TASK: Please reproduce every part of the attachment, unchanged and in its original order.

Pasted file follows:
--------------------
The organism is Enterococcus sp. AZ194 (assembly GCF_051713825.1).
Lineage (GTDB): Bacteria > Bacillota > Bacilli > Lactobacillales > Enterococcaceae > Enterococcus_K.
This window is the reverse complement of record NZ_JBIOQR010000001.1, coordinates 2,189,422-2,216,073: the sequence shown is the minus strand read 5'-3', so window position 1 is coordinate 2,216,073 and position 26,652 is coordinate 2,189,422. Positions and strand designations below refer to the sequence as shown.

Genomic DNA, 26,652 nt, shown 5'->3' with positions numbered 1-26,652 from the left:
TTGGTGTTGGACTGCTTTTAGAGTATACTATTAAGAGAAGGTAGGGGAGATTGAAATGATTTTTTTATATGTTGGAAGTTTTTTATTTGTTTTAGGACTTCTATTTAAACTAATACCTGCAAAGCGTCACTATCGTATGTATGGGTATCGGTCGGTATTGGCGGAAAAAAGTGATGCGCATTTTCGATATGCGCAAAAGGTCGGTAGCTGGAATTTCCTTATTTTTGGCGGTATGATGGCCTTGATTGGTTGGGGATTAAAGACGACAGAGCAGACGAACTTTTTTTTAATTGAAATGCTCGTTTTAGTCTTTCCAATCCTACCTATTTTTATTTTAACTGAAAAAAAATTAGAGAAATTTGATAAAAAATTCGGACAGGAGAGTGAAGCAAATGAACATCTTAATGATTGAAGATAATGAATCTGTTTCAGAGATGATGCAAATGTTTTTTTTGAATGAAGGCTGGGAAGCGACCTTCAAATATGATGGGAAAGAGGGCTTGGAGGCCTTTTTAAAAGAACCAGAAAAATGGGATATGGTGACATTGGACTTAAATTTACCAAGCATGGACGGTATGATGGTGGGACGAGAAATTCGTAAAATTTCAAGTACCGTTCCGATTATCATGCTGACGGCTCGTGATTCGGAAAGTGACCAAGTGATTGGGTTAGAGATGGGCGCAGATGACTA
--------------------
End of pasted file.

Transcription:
The organism is Enterococcus sp. AZ194 (assembly GCF_051713825.1).
Lineage (GTDB): Bacteria > Bacillota > Bacilli > Lactobacillales > Enterococcaceae > Enterococcus_K.
This window is the reverse complement of record NZ_JBIOQR010000001.1, coordinates 2,189,422-2,216,073: the sequence shown is the minus strand read 5'-3', so window position 1 is coordinate 2,216,073 and position 26,652 is coordinate 2,189,422. Positions and strand designations below refer to the sequence as shown.

Genomic DNA, 26,652 nt, shown 5'->3' with positions numbered 1-26,652 from the left:
TTGGTGTTGGACTGCTTTTAGAGTATACTATTAAGAGAAGGTAGGGGAGATTGAAATGATTTTTTTATATGTTGGAAGTTTTTTATTTGTTTTAGGACTTCTATTTAAACTAATACCTGCAAAGCGTCACTATCGTATGTATGGGTATCGGTCGGTATTGGCGGAAAAAAGTGATGCGCATTTTCGATATGCGCAAAAGGTCGGTAGCTGGAATTTCCTTATTTTTGGCGGTATGATGGCCTTGATTGGTTGGGGATTAAAGACGACAGAGCAGACGAACTTTTTTTTAATTGAAATGCTCGTTTTAGTCTTTCCAATCCTACCTATTTTTATTTTAACTGAAAAAAAATTAGAGAAATTTGATAAAAAATTCGGACAGGAGAGTGAAGCAAATGAACATCTTAATGATTGAAGATAATGAATCTGTTTCAGAGATGATGCAAATGTTTTTTTTGAATGAAGGCTGGGAAGCGACCTTCAAATATGATGGGAAAGAGGGCTTGGAGGCCTTTTTAAAAGAACCAGAAAAATGGGATATGGTGACATTGGACTTAAATTTACCAAGCATGGACGGTATGATGGTGGGACGAGAAATTCGTAAAATTTCAAGTACCGTTCCGATTATCATGCTGACGGCTCGTGATTCGGAAAGTGACCAAGTGATTGGGTTAGAGATGGGCGCAGATGACTA